“When I die, I imagine gays singing Over the Rainbow y the Fire Island flag flying at half-staff,” actress Judy Garland once said. Or at least that is the urban legend that has been circulating for decades in Greenwich Village, the New York neighborhood where the LGBTIQ+ movement was born. Fire is a tiny New York island in southern Long Island. It only has 22.5 square kilometers and less than 300 inhabitants. However, his fame is huge among the global homosexual community and his name is synonymous with sexual freedom, drugs and fun.
The United States National Register of Historic Places has declared Fire (whose translation is “fire”) as “the first gay town” in America. In the 1920s and 1930s, writers like Christopher Isherwood and WH Auden began to visit the island, turning this small piece of land into an oasis for Manhattan’s gay community: artists, Broadway actors and producers, models. But it would not be until 1948 when the Cherry Grove theater rose, the first in the United States made up entirely of gays. In the 1960s, former model John B. Whyte developed Pines, the more affluent area. Truman Capote, Andy Warhol, Roy Halston, David Hockney, Peter Schlesinger, Larry Stanton or Christopher Makos used to spend their summers in this paradise surrounded by swimming pools and pine forests.
Fire was always one step ahead. In 1970, Michael Fesco opened Ice Palace, considered one of the first gay nightclubs in the country. Its founder called it that—Ice Palace—because “it was so hot in there that I thought it was a nice and cool name and that it would be appreciated by customers.” The island has always lived up to its name: a place on fire and charged with eroticism. Author Edmund White described the rituals of his visitors, from tea parties to sex at dawn. Larry Kramer mentioned the island in his work The Normal Heart and was inspired by her to write Faggotsa satirical novel that part of the gay community described as a “contempt” for the collective.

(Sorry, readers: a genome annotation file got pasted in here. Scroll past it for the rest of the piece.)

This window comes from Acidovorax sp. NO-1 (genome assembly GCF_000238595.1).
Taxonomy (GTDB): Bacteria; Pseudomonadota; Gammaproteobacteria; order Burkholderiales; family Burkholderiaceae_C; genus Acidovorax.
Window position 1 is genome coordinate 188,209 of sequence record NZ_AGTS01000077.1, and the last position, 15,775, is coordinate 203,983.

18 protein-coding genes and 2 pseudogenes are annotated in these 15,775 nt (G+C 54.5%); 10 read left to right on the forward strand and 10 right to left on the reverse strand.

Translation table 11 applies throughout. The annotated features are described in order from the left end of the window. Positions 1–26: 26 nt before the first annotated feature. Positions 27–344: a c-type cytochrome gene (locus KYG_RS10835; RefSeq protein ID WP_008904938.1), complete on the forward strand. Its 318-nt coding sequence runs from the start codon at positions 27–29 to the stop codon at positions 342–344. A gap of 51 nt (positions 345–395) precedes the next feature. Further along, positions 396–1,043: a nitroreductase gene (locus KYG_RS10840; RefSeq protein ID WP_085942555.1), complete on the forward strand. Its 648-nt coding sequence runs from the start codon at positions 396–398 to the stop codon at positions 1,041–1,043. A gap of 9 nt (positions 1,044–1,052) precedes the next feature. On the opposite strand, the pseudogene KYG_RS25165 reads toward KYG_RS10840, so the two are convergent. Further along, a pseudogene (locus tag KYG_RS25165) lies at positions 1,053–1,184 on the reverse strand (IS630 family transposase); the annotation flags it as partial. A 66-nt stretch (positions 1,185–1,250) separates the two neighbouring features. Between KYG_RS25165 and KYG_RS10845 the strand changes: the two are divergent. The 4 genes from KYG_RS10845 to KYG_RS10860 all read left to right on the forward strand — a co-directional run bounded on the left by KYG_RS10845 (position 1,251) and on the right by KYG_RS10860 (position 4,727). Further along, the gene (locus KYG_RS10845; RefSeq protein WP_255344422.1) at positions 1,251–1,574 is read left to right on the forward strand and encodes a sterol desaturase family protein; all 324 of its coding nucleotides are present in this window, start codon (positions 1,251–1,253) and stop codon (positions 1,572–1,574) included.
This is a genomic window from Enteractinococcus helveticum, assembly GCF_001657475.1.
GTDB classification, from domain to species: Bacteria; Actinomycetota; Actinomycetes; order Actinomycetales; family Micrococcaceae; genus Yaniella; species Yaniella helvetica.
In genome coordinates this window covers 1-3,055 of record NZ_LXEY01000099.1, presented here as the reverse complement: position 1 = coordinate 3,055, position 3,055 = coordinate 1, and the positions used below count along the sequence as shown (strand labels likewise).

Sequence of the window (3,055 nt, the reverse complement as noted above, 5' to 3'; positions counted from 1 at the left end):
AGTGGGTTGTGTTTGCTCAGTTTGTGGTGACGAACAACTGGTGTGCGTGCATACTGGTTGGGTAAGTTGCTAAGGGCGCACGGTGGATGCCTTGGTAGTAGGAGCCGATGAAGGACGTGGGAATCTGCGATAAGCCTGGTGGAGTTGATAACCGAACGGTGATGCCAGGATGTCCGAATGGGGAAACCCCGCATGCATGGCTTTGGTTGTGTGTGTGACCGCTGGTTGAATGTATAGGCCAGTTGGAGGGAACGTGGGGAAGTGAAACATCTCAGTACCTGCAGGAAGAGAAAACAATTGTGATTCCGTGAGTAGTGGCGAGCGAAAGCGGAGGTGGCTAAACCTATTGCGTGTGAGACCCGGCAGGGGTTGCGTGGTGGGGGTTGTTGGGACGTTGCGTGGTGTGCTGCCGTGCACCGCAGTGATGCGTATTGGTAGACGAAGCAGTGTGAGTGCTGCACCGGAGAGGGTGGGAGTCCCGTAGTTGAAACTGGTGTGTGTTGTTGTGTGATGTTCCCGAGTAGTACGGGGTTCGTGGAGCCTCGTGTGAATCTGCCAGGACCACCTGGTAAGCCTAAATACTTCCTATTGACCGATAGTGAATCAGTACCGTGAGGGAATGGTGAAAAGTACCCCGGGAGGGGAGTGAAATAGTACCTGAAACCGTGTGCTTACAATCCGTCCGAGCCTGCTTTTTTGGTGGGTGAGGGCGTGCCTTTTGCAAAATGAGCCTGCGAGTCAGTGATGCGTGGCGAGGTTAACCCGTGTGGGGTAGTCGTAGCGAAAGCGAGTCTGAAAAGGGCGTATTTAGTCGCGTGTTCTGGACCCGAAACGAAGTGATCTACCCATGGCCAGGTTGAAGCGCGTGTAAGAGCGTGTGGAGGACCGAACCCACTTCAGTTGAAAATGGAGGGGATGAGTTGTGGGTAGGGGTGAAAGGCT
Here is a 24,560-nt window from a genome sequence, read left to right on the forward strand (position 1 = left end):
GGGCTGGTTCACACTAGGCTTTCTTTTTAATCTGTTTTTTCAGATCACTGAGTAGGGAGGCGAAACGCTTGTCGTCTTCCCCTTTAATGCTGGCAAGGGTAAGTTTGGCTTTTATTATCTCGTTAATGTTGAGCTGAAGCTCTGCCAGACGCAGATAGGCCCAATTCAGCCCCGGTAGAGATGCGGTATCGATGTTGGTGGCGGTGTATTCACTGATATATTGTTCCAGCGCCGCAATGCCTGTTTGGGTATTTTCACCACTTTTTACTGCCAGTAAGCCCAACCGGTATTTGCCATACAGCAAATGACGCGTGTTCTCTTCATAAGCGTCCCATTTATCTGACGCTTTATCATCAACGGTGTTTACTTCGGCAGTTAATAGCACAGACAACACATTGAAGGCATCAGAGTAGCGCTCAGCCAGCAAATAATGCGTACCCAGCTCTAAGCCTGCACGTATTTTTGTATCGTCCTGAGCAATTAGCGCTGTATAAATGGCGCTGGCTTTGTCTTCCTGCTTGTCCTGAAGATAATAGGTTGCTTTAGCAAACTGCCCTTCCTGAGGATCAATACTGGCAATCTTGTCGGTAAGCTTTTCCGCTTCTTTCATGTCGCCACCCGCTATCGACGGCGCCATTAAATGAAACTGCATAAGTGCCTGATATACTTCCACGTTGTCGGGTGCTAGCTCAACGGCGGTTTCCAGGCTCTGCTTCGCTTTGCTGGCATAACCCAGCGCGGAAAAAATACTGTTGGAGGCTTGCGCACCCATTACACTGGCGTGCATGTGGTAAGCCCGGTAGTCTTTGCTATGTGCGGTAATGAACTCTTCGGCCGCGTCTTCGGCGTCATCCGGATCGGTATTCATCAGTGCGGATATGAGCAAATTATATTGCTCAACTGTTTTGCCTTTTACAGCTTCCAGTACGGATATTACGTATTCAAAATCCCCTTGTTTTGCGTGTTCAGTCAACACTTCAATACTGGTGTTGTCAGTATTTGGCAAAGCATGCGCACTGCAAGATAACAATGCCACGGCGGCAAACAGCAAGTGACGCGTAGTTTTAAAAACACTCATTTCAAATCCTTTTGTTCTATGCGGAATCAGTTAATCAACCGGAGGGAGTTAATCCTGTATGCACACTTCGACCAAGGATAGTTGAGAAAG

A second sexual revolution
“The first time I heard about Fire Island was in the 1950s. I saw a picture of an extremely handsome young man in one of those magazines beefcake of the time, in which muscular men posed”, the photographer Tom Bianchi, who documented the hectic life of the island in the seventies and eighties, reminds EL PAÍS. “The caption on the photo said it was taken in Fire. Later I saw that it had not been taken there, but in my mind the image of that beautiful figure was forever associated with the name of the island”, adds Bianchi in a telephone conversation, whose sensual photographs endure in the collective gay imagination. A few snapshots full of young people with perfect bodies dressed in tiny swimsuits and endless parties around the pools of Pines.
He also witnessed how the AIDS epidemic devastated the island in those same decades. “Fire was ground zero. The plague hit us hard. We all had friends and lovers who died”, recalls the photographer, who is now writing a book about that chapter of LGBTIQ+ history. “We had to grow up fast and support each other because our country failed us,” he adds.